Search Results: bloomberg (60)

Photo: Matt Lennert/flickr
A Jamaican farmer in his field of ganja

​Top government officials in Jamaica have said they will review recommendations to decriminalize possession of small amounts of marijuana for personal and religious use in the Caribbean island nation.

Six Cabinet ministers in Prime Minister Bruce Golding’s administration will evaluate a 2001 report by the National Commission for Ganja, reports David McFadden of Bloomberg Businessweek.
The commission, which included academics and doctors and was appointed by a government led by the current opposition party, argued that cannabis was “culturally entrenched” in Jamaica and that moderate use had no negative health effects on most users.

Graphic: Law Firm Blog

​In 2010, New York City spent $75 million arresting 50,383 people for possession of small amounts of marijuana.

That’s just one of the startling facts in a new report released Tuesday which documents the crushing costs of misguided marijuana enforcement in the city. Every day, about 140 people are arrested for marijuana offenses in New York City, making it the leading cause of arrest.
A full 87 percent of those arrested are black or Latino, a particularly outrageous number since people of color do not use marijuana at higher rates than the rest of the population.
“Incredibly, the NYPD has quietly made marijuana infractions their top law enforcement priority without even a pretense of public input or debate,” said Neill Franklin, a retired narcotics officer who heads Law Enforcement Against Prohibition (LEAP).

Graphic: NORML
More than 350,000 people have been arrested for marijuana possession in New York City under Mayor Michael Bloomberg, an admitted pot-smoker.

​Marijuana possession offenses were the number one reason for arrests in New York City in 2010, according to recently released figures from the New York Division of Criminal Justice Services. Cannabis offenses comprised 15 percent of all arrests in NYC last year. The majority of those arrested for pot were African-American and Latino youth.

More people were arrested last year in New York City on marijuana charges than during the entire 19-year period from 1978 to 1996, according to the figures.

The New York City Police Department arrested 50,383 people for low-level marijuana offenses last year. On an average day in New York City, nearly 140 people are arrested for pot possession, making the Big Apple the “Marijuana Arrest Capital of the World,” according to the Drug Policy Alliance.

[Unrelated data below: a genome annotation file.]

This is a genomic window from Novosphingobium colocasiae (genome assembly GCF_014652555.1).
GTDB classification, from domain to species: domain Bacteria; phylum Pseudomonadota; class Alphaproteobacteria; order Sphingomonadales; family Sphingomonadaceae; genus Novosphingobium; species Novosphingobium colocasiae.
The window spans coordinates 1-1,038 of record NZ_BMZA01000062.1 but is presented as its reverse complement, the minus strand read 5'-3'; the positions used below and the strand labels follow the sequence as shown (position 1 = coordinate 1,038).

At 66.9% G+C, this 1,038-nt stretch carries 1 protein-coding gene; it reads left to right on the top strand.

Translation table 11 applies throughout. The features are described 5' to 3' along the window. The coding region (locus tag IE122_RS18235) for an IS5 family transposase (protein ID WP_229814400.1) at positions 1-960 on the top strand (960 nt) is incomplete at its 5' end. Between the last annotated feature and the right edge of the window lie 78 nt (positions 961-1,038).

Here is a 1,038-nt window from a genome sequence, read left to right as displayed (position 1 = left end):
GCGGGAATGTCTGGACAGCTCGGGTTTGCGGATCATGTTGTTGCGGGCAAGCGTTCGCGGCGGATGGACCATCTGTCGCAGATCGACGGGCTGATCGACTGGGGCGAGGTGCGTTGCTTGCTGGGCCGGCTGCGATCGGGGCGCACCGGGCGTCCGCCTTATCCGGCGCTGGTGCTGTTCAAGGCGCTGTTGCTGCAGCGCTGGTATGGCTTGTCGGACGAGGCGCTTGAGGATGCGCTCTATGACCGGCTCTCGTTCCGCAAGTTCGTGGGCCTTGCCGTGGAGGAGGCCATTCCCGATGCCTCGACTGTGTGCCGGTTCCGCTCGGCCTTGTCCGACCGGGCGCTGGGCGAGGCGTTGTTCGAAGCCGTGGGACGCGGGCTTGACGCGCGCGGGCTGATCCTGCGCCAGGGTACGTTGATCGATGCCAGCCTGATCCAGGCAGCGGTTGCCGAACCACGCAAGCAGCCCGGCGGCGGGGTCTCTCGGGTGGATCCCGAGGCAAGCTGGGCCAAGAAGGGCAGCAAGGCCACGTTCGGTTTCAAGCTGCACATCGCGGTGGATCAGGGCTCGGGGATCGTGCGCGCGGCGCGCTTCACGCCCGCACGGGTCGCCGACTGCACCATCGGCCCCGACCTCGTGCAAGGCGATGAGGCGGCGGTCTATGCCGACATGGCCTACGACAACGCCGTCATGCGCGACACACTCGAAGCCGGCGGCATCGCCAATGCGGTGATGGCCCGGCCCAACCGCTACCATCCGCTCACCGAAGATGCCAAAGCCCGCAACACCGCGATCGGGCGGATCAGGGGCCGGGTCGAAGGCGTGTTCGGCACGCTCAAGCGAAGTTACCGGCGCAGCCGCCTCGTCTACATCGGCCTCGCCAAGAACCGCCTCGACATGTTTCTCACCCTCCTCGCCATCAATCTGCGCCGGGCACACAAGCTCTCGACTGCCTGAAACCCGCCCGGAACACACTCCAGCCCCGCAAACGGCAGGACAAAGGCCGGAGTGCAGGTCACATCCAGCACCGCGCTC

This stash of cash totaling $205 million was stolen, I mean seized, from Mexican drug cartel members by Mexican Federal Police and the American DEA during a joint raid on a suspected cartel boss’s home

​Gotta watch those darn south of the border “drug cartels.” Not only have they fought back against Mexico’s War On Drugs, resulting in thousands of deaths, but now they’ve gotten into Bill Gates’s pockets, too.

Drug cartels are making fake copies of Office 2007 and selling ’em on the streets of Mexico, at least if you believe David Finn, Microsoft’s associate general counsel for anti-piracy, reports Curtis Cartier at Seattle Weekly.
Finn showed off a copy of counterfeit Office software “brazenly” stamped with the rectangular “FMM” logo of La Familia drug cartel, reports Heather Smith at Bloomberg.

Photo: cityrag
New York City is the world “leader” in marijuana arrests. And if you don’t have bail money, you could be spending a couple of weeks in jail for a misdemeanor offense.

​Thousands of people charged with low-level marijuana “crimes” in New York City spend days in jail for these misdemeanors, not because they have been found guilty, but because they are too poor to post bail, according to a report released on Friday.

And faced with the choice of pleading guilty and getting out of jail, or fighting the charges and staying behind bars while awaiting trial, many of the defendants choose to plead guilty, the report said.

The report, which examines the bail conditions for people charged with non-felonies like smoking marijuana in public or jumping a subway turnstile, found the overwhelming majority of defendants in cases in which the bail was set at $1,000 or less were unable to pay and were sent to jail — where they remained, on average, for more than two weeks, reports Mosi Secret at The New York Times.